Attorney General Jeff SessionsPhoto: Alex Wong/Getty Images
Photo: Alex Wong/Getty Images
Photo: Alex Wong/Getty Images

Sessions’ link of DACA, Central American influx is pretty weak

During his announcement that the Trump administration would phase out Deferred Action for Childhood Arrivals, or DACA, Attorney General Jeff Sessions blamed the Obama-era policy for a surge in unaccompanied minors at the southern U.S. border that spiked in 2014.

Under DACA, undocumented immigrants who had been brought to the United States before turning 16 could apply for a renewable status that protected them from deportation as long as they met several requirements.

They needed to be in school, have finished high school or be an honorably discharged veteran. They had to be younger than 31 by June 15, 2012. They had to have no significant criminal record. And they had to have lived in the United States continuously since June 15, 2007.

This residency requirement meant that none of the unaccompanied minors showing up at the southern border in 2014 would have qualified for DACA. Most of the unaccompanied minors came from Central America, particularly Honduras, El Salvador and Guatemala.

But what if the migrants were under the belief that the United States would welcome them?

The Justice Department pointed us to an article published in the Washington Post on June 13, 2014, headlined, “Influx of minors across Texas border driven by belief that they will be allowed to stay in U.S.” According to the Post, Sen. Dianne Feinstein, D-Calif., said that while on a tour of a Border Patrol station in Nogales, Ariz., her aides found “many of the children were smuggled across the border after hearing radio ads promising they would not be deported.”

The Post also cited a leaked memo written by Border Patrol agents said many migrants wanted “to take advantage of the ‘new’ U.S. law that grants a free pass or permit … The news of these ‘permisos’ is spread by word of mouth and international and local media,” the memo said.

So how did these “rumors” arise? As we’ve previously written, the most likely explanation is that Central Americans turned themselves in to immigration authorities to seek asylum protection. To apply for asylum, people must be present in the United States and can do so regardless of how they arrived or of their current immigration status.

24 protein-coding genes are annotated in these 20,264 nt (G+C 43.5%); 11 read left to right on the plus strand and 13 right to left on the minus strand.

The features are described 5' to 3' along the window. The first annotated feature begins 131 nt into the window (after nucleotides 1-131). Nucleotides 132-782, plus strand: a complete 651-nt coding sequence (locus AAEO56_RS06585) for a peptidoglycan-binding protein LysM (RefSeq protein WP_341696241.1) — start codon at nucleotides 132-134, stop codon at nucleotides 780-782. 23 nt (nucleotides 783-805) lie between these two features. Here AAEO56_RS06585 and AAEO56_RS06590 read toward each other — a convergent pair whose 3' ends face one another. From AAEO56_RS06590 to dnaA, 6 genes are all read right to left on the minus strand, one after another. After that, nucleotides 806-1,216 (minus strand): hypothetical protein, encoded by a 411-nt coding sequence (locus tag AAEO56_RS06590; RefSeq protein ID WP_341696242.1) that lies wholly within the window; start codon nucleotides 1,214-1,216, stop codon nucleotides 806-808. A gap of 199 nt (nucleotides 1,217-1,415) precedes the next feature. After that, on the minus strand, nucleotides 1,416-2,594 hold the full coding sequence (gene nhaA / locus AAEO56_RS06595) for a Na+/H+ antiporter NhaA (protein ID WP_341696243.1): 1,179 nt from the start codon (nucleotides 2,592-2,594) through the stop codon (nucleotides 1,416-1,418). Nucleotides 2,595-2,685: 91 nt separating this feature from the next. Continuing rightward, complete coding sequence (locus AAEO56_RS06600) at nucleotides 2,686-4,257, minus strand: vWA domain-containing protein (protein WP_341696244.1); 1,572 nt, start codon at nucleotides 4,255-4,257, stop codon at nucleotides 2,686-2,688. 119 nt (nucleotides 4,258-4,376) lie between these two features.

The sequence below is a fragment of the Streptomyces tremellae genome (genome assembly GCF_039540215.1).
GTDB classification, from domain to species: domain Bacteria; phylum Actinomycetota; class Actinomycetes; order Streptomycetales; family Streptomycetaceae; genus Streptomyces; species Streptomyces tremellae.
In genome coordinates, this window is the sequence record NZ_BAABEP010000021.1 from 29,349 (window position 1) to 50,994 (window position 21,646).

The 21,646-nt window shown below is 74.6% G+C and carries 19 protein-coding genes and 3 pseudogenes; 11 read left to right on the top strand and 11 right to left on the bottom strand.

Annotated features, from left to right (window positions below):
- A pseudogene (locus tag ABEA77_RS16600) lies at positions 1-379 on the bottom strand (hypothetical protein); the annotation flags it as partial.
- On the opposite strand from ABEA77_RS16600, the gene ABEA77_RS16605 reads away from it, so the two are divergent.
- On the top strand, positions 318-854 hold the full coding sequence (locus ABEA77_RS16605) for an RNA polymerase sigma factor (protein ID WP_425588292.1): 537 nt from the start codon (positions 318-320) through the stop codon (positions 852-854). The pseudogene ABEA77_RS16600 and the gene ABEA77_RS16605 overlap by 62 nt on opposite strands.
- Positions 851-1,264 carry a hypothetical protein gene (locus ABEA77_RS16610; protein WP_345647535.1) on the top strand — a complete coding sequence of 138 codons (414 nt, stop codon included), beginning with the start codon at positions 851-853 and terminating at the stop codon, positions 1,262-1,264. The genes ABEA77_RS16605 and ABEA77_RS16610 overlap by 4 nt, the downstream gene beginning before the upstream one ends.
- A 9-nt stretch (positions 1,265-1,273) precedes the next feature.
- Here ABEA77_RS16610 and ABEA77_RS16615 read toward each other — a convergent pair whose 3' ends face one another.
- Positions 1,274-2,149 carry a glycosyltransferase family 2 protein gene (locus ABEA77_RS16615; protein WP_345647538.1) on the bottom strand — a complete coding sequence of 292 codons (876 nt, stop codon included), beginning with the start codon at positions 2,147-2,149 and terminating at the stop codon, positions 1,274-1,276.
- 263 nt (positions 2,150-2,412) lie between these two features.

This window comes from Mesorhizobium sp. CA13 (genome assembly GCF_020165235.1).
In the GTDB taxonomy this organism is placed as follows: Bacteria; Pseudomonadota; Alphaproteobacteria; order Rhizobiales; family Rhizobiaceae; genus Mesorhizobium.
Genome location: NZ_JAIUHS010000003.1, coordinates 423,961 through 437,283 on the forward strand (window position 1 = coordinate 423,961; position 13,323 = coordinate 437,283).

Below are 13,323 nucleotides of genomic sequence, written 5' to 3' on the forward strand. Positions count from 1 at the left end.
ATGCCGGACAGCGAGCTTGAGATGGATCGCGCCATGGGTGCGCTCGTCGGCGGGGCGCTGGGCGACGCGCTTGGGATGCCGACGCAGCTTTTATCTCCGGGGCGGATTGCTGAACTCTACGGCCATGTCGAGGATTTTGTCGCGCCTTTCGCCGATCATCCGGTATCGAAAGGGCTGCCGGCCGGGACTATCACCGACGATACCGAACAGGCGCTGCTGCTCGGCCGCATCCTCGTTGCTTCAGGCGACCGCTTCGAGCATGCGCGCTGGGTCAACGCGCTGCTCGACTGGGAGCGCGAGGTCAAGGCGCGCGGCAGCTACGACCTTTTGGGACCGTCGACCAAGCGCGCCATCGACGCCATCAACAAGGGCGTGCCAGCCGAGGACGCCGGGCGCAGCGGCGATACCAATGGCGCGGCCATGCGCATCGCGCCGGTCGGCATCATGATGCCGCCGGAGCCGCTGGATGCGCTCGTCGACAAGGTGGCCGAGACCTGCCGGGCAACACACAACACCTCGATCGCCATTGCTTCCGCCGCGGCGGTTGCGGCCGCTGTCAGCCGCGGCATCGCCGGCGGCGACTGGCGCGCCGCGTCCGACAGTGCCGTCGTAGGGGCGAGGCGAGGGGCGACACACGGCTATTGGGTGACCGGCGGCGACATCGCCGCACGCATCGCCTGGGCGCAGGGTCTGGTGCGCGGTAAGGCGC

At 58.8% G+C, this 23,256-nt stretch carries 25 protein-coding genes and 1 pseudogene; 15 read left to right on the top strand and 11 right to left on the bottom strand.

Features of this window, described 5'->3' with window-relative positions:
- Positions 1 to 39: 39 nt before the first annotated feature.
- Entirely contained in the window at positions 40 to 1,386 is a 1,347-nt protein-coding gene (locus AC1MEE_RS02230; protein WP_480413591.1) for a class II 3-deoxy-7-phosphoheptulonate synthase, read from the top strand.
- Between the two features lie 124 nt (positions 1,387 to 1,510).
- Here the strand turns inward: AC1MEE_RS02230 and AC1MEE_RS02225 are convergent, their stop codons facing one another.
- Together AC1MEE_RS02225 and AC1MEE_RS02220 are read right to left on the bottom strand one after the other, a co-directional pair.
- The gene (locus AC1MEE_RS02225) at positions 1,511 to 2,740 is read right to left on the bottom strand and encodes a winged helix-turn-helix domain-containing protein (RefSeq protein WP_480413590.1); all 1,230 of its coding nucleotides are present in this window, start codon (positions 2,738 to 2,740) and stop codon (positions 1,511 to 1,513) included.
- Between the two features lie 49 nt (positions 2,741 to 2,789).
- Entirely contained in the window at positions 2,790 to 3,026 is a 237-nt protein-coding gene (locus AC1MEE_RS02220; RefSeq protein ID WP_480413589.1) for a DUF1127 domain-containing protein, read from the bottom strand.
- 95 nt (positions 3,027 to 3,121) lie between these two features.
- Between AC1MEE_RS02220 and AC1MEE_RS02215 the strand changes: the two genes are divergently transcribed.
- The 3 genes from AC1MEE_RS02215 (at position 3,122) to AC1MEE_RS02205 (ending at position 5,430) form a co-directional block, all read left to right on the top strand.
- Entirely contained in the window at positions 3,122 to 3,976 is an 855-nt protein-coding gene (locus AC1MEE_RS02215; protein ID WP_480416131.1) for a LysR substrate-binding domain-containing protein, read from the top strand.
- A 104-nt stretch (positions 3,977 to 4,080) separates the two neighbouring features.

Asylum policy is an entirely different aspect of the immigration framework than DACA.

Is it conceivable that people in Central America might have heard about DACA and used it to reinforce a perception that the United States was growing more welcoming to immigrants, and that they should try to send their unaccompanied children here? Yes.

Even that doesn’t mean the DACA policy itself “contributed to a surge of minors at the southern border” — only that misperceptions and unfounded rumors in foreign countries about DACA did. The DACA policy itself would have done Central American migrants no good once they got to the border.

Border Patrol apprehensions at the Southwest border are often used as a rough estimate of the number of people attempting to cross the border into the United States. DACA was announced near the end of the 2012 fiscal year. While the number of apprehensions increased, it did so steadily, as if DACA had never happened. The slope of the increase is consistent from 2011 to 2014, after which it fell. (It’s also less than a third of the level it was in 2000.)

Our ruling

Since the DACA policy itself didn’t address the unaccompanied Central American minors at all, the only way it could have had any effect was through mistaken understandings among potential migrants in Central America about what the program did and didn’t do. While there is evidence that such mistaken ideas did exist, the data show that the upticks at the southern border were already under way by the time DACA was announced, and that trend line didn’t change significantly after the announcement. So the effect, if there was any at all, would have been too small to measure.

We rate the claim Mostly False

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